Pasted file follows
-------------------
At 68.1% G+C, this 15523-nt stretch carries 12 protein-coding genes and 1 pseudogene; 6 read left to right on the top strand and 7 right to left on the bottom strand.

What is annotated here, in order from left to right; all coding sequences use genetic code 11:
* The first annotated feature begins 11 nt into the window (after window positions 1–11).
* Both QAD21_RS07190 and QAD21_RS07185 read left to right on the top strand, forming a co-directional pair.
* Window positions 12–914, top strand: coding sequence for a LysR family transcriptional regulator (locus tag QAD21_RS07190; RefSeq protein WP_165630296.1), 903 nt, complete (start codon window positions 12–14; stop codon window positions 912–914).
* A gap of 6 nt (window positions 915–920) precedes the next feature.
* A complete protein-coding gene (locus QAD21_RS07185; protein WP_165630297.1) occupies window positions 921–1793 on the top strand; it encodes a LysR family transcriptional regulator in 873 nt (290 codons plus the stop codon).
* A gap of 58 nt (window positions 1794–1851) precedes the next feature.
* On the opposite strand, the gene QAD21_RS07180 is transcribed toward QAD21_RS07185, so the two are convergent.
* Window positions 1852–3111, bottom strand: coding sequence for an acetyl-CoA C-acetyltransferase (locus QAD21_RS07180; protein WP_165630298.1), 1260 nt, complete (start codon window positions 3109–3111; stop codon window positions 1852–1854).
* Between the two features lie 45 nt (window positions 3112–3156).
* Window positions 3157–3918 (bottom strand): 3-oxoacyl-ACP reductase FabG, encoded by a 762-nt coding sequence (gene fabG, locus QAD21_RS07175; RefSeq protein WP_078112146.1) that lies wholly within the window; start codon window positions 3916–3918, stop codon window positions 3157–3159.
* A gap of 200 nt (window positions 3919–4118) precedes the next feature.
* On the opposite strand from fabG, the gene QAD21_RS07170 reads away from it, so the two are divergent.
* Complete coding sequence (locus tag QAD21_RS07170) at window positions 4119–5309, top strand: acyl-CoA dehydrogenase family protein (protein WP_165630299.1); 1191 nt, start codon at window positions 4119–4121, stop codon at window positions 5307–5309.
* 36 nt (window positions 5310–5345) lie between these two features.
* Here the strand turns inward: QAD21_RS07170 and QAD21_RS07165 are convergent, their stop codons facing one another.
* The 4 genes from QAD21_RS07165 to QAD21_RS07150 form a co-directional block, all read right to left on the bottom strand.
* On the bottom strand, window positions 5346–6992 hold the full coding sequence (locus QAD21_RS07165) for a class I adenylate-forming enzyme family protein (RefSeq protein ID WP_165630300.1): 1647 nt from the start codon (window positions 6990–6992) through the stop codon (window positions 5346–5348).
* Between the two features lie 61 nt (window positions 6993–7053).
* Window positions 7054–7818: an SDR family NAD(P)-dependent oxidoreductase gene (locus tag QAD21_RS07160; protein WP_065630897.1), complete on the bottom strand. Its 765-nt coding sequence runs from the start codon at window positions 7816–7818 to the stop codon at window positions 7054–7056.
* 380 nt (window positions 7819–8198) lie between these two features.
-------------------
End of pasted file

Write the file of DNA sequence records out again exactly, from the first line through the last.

At 68.1% G+C, this 15523-nt stretch carries 12 protein-coding genes and 1 pseudogene; 6 read left to right on the top strand and 7 right to left on the bottom strand.

What is annotated here, in order from left to right; all coding sequences use genetic code 11:
* The first annotated feature begins 11 nt into the window (after window positions 1–11).
* Both QAD21_RS07190 and QAD21_RS07185 read left to right on the top strand, forming a co-directional pair.
* Window positions 12–914, top strand: coding sequence for a LysR family transcriptional regulator (locus tag QAD21_RS07190; RefSeq protein WP_165630296.1), 903 nt, complete (start codon window positions 12–14; stop codon window positions 912–914).
* A gap of 6 nt (window positions 915–920) precedes the next feature.
* A complete protein-coding gene (locus QAD21_RS07185; protein WP_165630297.1) occupies window positions 921–1793 on the top strand; it encodes a LysR family transcriptional regulator in 873 nt (290 codons plus the stop codon).
* A gap of 58 nt (window positions 1794–1851) precedes the next feature.
* On the opposite strand, the gene QAD21_RS07180 is transcribed toward QAD21_RS07185, so the two are convergent.
* Window positions 1852–3111, bottom strand: coding sequence for an acetyl-CoA C-acetyltransferase (locus QAD21_RS07180; protein WP_165630298.1), 1260 nt, complete (start codon window positions 3109–3111; stop codon window positions 1852–1854).
* Between the two features lie 45 nt (window positions 3112–3156).
* Window positions 3157–3918 (bottom strand): 3-oxoacyl-ACP reductase FabG, encoded by a 762-nt coding sequence (gene fabG, locus QAD21_RS07175; RefSeq protein WP_078112146.1) that lies wholly within the window; start codon window positions 3916–3918, stop codon window positions 3157–3159.
* A gap of 200 nt (window positions 3919–4118) precedes the next feature.
* On the opposite strand from fabG, the gene QAD21_RS07170 reads away from it, so the two are divergent.
* Complete coding sequence (locus tag QAD21_RS07170) at window positions 4119–5309, top strand: acyl-CoA dehydrogenase family protein (protein WP_165630299.1); 1191 nt, start codon at window positions 4119–4121, stop codon at window positions 5307–5309.
* 36 nt (window positions 5310–5345) lie between these two features.
* Here the strand turns inward: QAD21_RS07170 and QAD21_RS07165 are convergent, their stop codons facing one another.
* The 4 genes from QAD21_RS07165 to QAD21_RS07150 form a co-directional block, all read right to left on the bottom strand.
* On the bottom strand, window positions 5346–6992 hold the full coding sequence (locus QAD21_RS07165) for a class I adenylate-forming enzyme family protein (RefSeq protein ID WP_165630300.1): 1647 nt from the start codon (window positions 6990–6992) through the stop codon (window positions 5346–5348).
* Between the two features lie 61 nt (window positions 6993–7053).
* Window positions 7054–7818: an SDR family NAD(P)-dependent oxidoreductase gene (locus tag QAD21_RS07160; protein WP_065630897.1), complete on the bottom strand. Its 765-nt coding sequence runs from the start codon at window positions 7816–7818 to the stop codon at window positions 7054–7056.
* 380 nt (window positions 7819–8198) lie between these two features.